The Independent's journalism is supported by our readers. When you purchase through links on our site, we may earn commission.

Billie Eilish fan video resurfaces amid debate over gig etiquette

‘The way this would ruin my entire experience, unfortunately,’ YouTuber Tyler Oakley wrote on Twitter about the singing fan

Amber Raiken
Thursday 23 March 2023 11:25 GMT
Comments
Related: ‘I need a hug too’: Lizzo hugs crying fan in crowd at Milan show

Resurfaced video of a fan who sang louder than Billie Eilish at a show has been used in a debate about gig etiquette.

YouTuber Tyler Oakley took to Twitter to post a viral TikTok video from September 2022 of fans at one of Eilish’s concerts. It was filmed by TikTok user @thefamousmikbar, who criticised one concert attendee, saying: “To the person who thinks they can out sing Billie and ruined all my videos.”

Throughout the different clips, a woman could be heard singing along, very loudly, to the songs that Eilish was performing. @thefamousmikbar mocked the fan in the caption of the video, which has more than 3.6 million views. “You’re not the main character,”  she wrote, along with the rolling-eye emoji.

In his recent tweet, Oakley joined in on the criticism, writing: “The way this would ruin my entire experience, unfortunately.

“Concerts are to hear the artist sing live, not to hear some girl who thinks she’s the artist people came for. like… if you want to perform, sing in the shower. & we shall disagree!”

Oakley also detailed why he takes on concerts in defence of artists and concert-goers in general, if they are surrounded by a fan who has an overpowering singing voice.

“I do think if the performer on stage has to compete with someone trying to riff & outsing from the audience, that might be distracting for the audience (clearly it was! people were looking back!). Etiquette!” he added.

As of 21 March, Oakley’s post has more than 10.7 million views, with many Twitter users criticising his take on concert etiquette and explaining why they like singing as loud as they please at these events.

“If you want to have spectacular audio, listen to the studio recordings, that’s what they are for. concerts are to live them, not to record them and show them on social media,” one wrote.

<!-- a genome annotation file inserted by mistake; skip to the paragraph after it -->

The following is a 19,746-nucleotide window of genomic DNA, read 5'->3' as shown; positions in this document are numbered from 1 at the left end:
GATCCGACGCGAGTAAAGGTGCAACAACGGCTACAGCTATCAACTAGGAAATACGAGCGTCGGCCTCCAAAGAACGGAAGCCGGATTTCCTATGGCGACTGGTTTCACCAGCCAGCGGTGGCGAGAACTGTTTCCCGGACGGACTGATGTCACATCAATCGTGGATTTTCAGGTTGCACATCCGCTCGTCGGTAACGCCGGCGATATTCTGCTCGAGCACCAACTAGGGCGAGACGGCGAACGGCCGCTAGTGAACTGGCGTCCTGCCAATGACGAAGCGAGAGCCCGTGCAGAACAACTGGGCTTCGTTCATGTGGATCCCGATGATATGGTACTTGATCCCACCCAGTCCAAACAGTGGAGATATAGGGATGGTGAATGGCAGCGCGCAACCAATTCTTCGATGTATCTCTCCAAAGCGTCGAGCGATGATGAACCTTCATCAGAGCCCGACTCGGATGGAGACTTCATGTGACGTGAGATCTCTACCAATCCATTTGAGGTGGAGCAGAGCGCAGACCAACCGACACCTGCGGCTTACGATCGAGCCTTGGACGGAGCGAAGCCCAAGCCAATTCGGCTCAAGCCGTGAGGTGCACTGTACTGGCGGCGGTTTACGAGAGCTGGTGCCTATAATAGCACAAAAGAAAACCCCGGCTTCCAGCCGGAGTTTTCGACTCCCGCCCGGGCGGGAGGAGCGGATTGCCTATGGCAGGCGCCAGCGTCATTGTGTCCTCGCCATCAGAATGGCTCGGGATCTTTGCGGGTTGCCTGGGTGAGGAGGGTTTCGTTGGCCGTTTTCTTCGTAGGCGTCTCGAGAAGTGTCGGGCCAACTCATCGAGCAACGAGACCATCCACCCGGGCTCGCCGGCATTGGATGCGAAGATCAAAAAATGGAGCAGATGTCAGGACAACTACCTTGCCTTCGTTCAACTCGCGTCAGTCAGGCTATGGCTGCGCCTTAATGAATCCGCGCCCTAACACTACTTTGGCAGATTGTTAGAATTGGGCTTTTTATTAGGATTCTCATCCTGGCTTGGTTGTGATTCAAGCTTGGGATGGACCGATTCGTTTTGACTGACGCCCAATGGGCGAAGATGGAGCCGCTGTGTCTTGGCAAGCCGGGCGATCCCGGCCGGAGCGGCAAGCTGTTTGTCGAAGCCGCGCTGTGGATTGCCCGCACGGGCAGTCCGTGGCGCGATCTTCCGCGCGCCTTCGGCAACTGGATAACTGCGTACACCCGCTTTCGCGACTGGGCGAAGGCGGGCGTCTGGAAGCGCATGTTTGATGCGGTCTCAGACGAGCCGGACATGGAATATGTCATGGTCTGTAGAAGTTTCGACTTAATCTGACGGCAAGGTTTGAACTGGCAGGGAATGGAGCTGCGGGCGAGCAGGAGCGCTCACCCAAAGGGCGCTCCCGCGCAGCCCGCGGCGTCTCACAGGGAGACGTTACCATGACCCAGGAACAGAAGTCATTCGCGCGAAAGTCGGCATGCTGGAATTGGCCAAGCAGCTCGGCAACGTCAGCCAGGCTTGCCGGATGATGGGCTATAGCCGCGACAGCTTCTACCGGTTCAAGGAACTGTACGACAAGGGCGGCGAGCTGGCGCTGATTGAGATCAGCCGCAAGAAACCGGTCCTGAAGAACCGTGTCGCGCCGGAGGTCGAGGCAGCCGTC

Amazon Music logo

Enjoy unlimited access to 70 million ad-free songs and podcasts with Amazon Music

Sign up now for a 30-day free trial

Sign up
Amazon Music logo

Enjoy unlimited access to 70 million ad-free songs and podcasts with Amazon Music

Sign up now for a 30-day free trial

Sign up

“I don’t know about you but I love going to concerts and trying to out sing one of the best voices of a generation,” another added.

A third said: “I hate this new thing where you’re supposed to stand still and not sing or dance at a concert. No. People paid to dance and sing along with their favourite artist. Stop whining.”

On the other hand, some people agreed with the YouTuber and described what they thought were other examples of bad concert etiquette.

“This is like just as bad as all the fan clacking and whistle blowing that happens at edm shows during the songs,” one person responded to the tweet. “This is probably worse though.”

“Can we normalise not being weirdos at concerts plz?” another wrote. “There was a girl at the barrier for Lizzo who kept throwing a sign up trying to get called on stage blocking my view until me and multiple ppl asked her to stop…You’re there to experience something, not be experienced by others!”

Some people acknowledged that there can be a balance between singing and how loud you sing at concerts, one of which explained: “It’s great to sing along and enjoy the concert, but just be mindful of the people around you who paid to hear the artist & to enjoy the atmosphere also.”

Over the weekend, another fan’s loud singing at the opening night of Taylor Swift’s Eras Tour also sparked a debate about concert etiquette. In a video TikTok, one concert guest could be hear screaming during the show, with Swift’s voice drowned out by this shouting. While many fans responding by endorsing this concert behaviour, others felt like screaming was “inappropriate” because it was difficult for fans to hear Swift.

Join our commenting forum

Join thought-provoking conversations, follow other Independent readers and see their replies

Comments

Thank you for registering

Please refresh the page or navigate to another page on the site to be automatically logged inPlease refresh your browser to be logged in